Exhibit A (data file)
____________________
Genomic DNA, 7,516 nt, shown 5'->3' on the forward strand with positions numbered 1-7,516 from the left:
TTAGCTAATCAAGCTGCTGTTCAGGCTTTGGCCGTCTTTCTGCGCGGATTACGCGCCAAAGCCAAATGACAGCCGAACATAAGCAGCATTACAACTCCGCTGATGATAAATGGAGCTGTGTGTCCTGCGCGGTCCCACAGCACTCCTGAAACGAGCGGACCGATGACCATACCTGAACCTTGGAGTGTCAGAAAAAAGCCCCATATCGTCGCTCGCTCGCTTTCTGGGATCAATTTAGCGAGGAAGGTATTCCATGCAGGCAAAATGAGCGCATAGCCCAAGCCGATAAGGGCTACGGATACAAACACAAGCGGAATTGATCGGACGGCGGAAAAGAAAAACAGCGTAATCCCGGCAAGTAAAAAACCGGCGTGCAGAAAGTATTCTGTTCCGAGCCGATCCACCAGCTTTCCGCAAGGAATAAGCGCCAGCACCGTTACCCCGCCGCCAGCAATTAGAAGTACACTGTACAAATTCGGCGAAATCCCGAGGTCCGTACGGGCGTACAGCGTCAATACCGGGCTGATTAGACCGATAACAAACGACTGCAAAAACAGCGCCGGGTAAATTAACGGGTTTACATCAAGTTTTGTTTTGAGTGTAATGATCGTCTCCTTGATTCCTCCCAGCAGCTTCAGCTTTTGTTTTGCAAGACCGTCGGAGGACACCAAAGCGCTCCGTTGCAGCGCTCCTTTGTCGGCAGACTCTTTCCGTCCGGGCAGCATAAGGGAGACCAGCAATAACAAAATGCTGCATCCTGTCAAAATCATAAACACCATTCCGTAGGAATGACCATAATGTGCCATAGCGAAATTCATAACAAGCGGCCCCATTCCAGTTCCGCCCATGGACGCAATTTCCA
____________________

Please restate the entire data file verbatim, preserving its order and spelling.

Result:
Genomic DNA, 7,516 nt, shown 5'->3' on the forward strand with positions numbered 1-7,516 from the left:
TTAGCTAATCAAGCTGCTGTTCAGGCTTTGGCCGTCTTTCTGCGCGGATTACGCGCCAAAGCCAAATGACAGCCGAACATAAGCAGCATTACAACTCCGCTGATGATAAATGGAGCTGTGTGTCCTGCGCGGTCCCACAGCACTCCTGAAACGAGCGGACCGATGACCATACCTGAACCTTGGAGTGTCAGAAAAAAGCCCCATATCGTCGCTCGCTCGCTTTCTGGGATCAATTTAGCGAGGAAGGTATTCCATGCAGGCAAAATGAGCGCATAGCCCAAGCCGATAAGGGCTACGGATACAAACACAAGCGGAATTGATCGGACGGCGGAAAAGAAAAACAGCGTAATCCCGGCAAGTAAAAAACCGGCGTGCAGAAAGTATTCTGTTCCGAGCCGATCCACCAGCTTTCCGCAAGGAATAAGCGCCAGCACCGTTACCCCGCCGCCAGCAATTAGAAGTACACTGTACAAATTCGGCGAAATCCCGAGGTCCGTACGGGCGTACAGCGTCAATACCGGGCTGATTAGACCGATAACAAACGACTGCAAAAACAGCGCCGGGTAAATTAACGGGTTTACATCAAGTTTTGTTTTGAGTGTAATGATCGTCTCCTTGATTCCTCCCAGCAGCTTCAGCTTTTGTTTTGCAAGACCGTCGGAGGACACCAAAGCGCTCCGTTGCAGCGCTCCTTTGTCGGCAGACTCTTTCCGTCCGGGCAGCATAAGGGAGACCAGCAATAACAAAATGCTGCATCCTGTCAAAATCATAAACACCATTCCGTAGGAATGACCATAATGTGCCATAGCGAAATTCATAACAAGCGGCCCCATTCCAGTTCCGCCCATGGACGCAATTTCCA